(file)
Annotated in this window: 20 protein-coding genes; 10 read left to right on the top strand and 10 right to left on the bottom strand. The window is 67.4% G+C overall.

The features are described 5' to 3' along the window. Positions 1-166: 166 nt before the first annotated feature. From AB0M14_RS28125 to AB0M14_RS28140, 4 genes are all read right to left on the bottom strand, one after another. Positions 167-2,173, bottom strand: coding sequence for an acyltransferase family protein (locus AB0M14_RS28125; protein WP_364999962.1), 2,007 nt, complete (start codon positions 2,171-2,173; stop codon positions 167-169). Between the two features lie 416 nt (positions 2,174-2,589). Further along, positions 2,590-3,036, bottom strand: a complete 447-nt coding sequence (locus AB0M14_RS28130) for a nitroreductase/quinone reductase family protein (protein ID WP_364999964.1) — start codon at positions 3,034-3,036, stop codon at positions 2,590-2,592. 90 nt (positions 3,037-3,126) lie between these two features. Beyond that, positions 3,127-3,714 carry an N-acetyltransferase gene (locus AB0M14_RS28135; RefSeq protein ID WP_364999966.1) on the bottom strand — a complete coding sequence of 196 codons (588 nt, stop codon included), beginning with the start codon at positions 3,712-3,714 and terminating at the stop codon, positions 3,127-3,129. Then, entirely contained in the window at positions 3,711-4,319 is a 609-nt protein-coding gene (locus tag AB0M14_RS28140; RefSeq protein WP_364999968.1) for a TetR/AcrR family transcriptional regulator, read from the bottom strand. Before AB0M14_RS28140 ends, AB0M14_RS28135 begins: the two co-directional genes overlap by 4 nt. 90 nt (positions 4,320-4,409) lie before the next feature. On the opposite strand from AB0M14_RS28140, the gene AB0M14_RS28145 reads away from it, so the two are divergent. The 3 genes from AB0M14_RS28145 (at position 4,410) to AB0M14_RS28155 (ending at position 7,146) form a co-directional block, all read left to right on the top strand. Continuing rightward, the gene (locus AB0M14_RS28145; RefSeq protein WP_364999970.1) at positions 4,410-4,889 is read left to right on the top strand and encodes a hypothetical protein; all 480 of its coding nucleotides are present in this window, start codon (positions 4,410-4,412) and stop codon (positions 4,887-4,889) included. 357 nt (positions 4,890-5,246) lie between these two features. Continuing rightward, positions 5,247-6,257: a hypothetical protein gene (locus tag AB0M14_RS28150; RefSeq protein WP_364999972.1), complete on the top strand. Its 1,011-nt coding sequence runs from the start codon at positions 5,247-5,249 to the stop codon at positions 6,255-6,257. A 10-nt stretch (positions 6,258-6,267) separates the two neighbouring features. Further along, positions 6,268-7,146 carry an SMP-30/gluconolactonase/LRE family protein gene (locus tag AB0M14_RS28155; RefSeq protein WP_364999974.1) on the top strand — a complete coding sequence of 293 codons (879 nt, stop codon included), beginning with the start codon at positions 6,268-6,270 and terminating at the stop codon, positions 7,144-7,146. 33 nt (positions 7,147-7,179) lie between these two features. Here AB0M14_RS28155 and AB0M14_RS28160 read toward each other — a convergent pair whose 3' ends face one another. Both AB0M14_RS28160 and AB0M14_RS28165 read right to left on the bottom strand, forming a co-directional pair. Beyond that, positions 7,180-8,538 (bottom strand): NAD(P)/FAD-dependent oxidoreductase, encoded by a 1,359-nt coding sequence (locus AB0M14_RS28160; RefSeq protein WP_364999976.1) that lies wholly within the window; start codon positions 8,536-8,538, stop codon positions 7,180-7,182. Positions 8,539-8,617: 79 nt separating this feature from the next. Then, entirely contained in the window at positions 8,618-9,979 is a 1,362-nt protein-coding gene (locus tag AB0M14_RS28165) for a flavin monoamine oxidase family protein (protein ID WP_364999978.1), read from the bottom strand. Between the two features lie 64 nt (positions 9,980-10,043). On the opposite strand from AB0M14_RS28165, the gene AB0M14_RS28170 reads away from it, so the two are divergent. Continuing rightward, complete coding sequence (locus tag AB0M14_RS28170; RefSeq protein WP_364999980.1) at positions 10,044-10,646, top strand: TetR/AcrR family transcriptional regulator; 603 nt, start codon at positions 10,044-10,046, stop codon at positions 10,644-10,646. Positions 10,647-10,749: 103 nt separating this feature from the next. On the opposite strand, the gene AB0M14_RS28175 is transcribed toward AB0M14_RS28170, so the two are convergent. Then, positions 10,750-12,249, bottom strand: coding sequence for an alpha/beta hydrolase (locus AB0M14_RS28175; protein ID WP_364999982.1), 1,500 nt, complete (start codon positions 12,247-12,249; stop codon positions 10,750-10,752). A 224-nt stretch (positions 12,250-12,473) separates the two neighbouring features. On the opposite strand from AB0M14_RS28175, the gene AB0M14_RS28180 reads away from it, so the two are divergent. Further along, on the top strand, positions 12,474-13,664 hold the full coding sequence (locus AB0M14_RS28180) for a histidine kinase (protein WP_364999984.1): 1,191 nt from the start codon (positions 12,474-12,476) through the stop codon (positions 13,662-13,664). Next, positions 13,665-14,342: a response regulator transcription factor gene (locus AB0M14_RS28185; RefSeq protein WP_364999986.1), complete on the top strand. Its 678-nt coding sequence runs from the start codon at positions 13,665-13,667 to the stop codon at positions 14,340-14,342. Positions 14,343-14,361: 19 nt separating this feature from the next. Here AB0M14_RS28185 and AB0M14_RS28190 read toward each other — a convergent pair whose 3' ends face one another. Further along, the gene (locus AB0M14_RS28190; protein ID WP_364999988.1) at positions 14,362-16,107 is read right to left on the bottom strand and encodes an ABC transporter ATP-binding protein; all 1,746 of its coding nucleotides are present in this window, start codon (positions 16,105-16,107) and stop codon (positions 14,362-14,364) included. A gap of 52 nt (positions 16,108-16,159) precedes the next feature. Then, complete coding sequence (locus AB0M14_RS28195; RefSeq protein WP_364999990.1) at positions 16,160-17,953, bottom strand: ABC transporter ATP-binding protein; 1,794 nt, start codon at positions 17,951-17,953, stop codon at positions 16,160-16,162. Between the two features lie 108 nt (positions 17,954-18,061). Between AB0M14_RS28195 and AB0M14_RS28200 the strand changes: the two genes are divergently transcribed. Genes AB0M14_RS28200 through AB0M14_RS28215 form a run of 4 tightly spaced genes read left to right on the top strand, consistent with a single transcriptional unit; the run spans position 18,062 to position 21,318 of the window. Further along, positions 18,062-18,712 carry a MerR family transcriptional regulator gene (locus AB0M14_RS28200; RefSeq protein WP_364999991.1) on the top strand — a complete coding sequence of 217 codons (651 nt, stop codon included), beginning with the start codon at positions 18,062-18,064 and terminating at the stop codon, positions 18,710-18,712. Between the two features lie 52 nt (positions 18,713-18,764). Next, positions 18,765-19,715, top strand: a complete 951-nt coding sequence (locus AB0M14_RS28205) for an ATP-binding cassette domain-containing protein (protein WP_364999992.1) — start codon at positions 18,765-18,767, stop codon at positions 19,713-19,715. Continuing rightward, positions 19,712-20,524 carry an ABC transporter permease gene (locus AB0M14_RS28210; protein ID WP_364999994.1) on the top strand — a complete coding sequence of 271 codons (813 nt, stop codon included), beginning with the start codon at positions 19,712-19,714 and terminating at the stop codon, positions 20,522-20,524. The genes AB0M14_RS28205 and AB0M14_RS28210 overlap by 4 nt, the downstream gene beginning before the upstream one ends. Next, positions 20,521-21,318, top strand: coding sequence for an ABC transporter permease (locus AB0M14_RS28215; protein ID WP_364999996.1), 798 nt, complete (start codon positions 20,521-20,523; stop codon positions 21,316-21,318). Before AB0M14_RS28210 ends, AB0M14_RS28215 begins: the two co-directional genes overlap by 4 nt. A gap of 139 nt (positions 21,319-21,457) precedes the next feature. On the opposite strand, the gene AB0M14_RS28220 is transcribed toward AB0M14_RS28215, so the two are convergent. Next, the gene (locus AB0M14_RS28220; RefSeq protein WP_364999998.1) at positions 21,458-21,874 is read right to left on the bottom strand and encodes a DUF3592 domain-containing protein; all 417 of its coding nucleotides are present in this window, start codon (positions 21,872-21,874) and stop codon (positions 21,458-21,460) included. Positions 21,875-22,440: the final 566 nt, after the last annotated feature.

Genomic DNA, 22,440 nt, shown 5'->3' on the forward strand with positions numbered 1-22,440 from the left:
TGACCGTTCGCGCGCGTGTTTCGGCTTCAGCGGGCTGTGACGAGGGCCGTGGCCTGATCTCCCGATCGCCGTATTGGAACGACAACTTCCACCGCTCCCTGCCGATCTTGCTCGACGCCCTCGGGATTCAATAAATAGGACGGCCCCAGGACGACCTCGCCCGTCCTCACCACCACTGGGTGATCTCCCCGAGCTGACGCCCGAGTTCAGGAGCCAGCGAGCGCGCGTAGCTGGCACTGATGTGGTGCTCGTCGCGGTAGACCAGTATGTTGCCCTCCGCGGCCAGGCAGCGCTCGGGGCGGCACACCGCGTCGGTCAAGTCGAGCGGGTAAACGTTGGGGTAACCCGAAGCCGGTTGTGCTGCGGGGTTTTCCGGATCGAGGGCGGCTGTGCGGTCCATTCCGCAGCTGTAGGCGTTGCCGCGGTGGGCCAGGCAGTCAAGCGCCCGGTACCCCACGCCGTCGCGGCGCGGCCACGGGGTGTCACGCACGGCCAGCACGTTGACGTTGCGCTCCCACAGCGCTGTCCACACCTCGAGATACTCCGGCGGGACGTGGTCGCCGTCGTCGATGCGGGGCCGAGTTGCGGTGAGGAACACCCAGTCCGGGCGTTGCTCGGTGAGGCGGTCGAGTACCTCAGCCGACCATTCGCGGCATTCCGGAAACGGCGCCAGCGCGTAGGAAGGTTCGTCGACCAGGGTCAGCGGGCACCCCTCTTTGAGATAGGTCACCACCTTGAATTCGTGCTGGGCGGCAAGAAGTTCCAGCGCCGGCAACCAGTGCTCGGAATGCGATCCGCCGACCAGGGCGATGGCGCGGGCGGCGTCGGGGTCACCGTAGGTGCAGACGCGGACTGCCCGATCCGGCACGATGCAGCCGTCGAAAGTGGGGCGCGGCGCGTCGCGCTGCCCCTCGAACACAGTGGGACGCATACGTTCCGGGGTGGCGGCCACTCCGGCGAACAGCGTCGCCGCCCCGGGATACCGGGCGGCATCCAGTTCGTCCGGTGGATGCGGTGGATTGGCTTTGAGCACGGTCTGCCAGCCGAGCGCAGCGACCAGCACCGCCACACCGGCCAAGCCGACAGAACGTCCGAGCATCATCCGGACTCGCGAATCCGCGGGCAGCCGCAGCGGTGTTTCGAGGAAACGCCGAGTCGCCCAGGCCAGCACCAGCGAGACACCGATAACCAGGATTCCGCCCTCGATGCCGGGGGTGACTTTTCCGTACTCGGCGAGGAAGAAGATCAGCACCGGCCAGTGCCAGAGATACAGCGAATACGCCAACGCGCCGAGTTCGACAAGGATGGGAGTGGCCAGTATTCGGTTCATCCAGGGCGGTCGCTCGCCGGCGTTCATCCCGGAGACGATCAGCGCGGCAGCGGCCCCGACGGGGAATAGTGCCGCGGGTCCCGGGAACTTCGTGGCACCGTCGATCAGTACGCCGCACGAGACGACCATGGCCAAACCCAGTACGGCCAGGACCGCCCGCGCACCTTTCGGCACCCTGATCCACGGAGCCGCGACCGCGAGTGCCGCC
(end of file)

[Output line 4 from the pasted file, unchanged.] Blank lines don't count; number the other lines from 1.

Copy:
TGACCGTTCGCGCGCGTGTTTCGGCTTCAGCGGGCTGTGACGAGGGCCGTGGCCTGATCTCCCGATCGCCGTATTGGAACGACAACTTCCACCGCTCCCTGCCGATCTTGCTCGACGCCCTCGGGATTCAATAAATAGGACGGCCCCAGGACGACCTCGCCCGTCCTCACCACCACTGGGTGATCTCCCCGAGCTGACGCCCGAGTTCAGGAGCCAGCGAGCGCGCGTAGCTGGCACTGATGTGGTGCTCGTCGCGGTAGACCAGTATGTTGCCCTCCGCGGCCAGGCAGCGCTCGGGGCGGCACACCGCGTCGGTCAAGTCGAGCGGGTAAACGTTGGGGTAACCCGAAGCCGGTTGTGCTGCGGGGTTTTCCGGATCGAGGGCGGCTGTGCGGTCCATTCCGCAGCTGTAGGCGTTGCCGCGGTGGGCCAGGCAGTCAAGCGCCCGGTACCCCACGCCGTCGCGGCGCGGCCACGGGGTGTCACGCACGGCCAGCACGTTGACGTTGCGCTCCCACAGCGCTGTCCACACCTCGAGATACTCCGGCGGGACGTGGTCGCCGTCGTCGATGCGGGGCCGAGTTGCGGTGAGGAACACCCAGTCCGGGCGTTGCTCGGTGAGGCGGTCGAGTACCTCAGCCGACCATTCGCGGCATTCCGGAAACGGCGCCAGCGCGTAGGAAGGTTCGTCGACCAGGGTCAGCGGGCACCCCTCTTTGAGATAGGTCACCACCTTGAATTCGTGCTGGGCGGCAAGAAGTTCCAGCGCCGGCAACCAGTGCTCGGAATGCGATCCGCCGACCAGGGCGATGGCGCGGGCGGCGTCGGGGTCACCGTAGGTGCAGACGCGGACTGCCCGATCCGGCACGATGCAGCCGTCGAAAGTGGGGCGCGGCGCGTCGCGCTGCCCCTCGAACACAGTGGGACGCATACGTTCCGGGGTGGCGGCCACTCCGGCGAACAGCGTCGCCGCCCCGGGATACCGGGCGGCATCCAGTTCGTCCGGTGGATGCGGTGGATTGGCTTTGAGCACGGTCTGCCAGCCGAGCGCAGCGACCAGCACCGCCACACCGGCCAAGCCGACAGAACGTCCGAGCATCATCCGGACTCGCGAATCCGCGGGCAGCCGCAGCGGTGTTTCGAGGAAACGCCGAGTCGCCCAGGCCAGCACCAGCGAGACACCGATAACCAGGATTCCGCCCTCGATGCCGGGGGTGACTTTTCCGTACTCGGCGAGGAAGAAGATCAGCACCGGCCAGTGCCAGAGATACAGCGAATACGCCAACGCGCCGAGTTCGACAAGGATGGGAGTGGCCAGTATTCGGTTCATCCAGGGCGGTCGCTCGCCGGCGTTCATCCCGGAGACGATCAGCGCGGCAGCGGCCCCGACGGGGAATAGTGCCGCGGGTCCCGGGAACTTCGTGGCACCGTCGATCAGTACGCCGCACGAGACGACCATGGCCAAACCCAGTACGGCCAGGACCGCCCGCGCACCTTTCGGCACCCTGATCCACGGAGCCGCGACCGCGAGTGCCGCC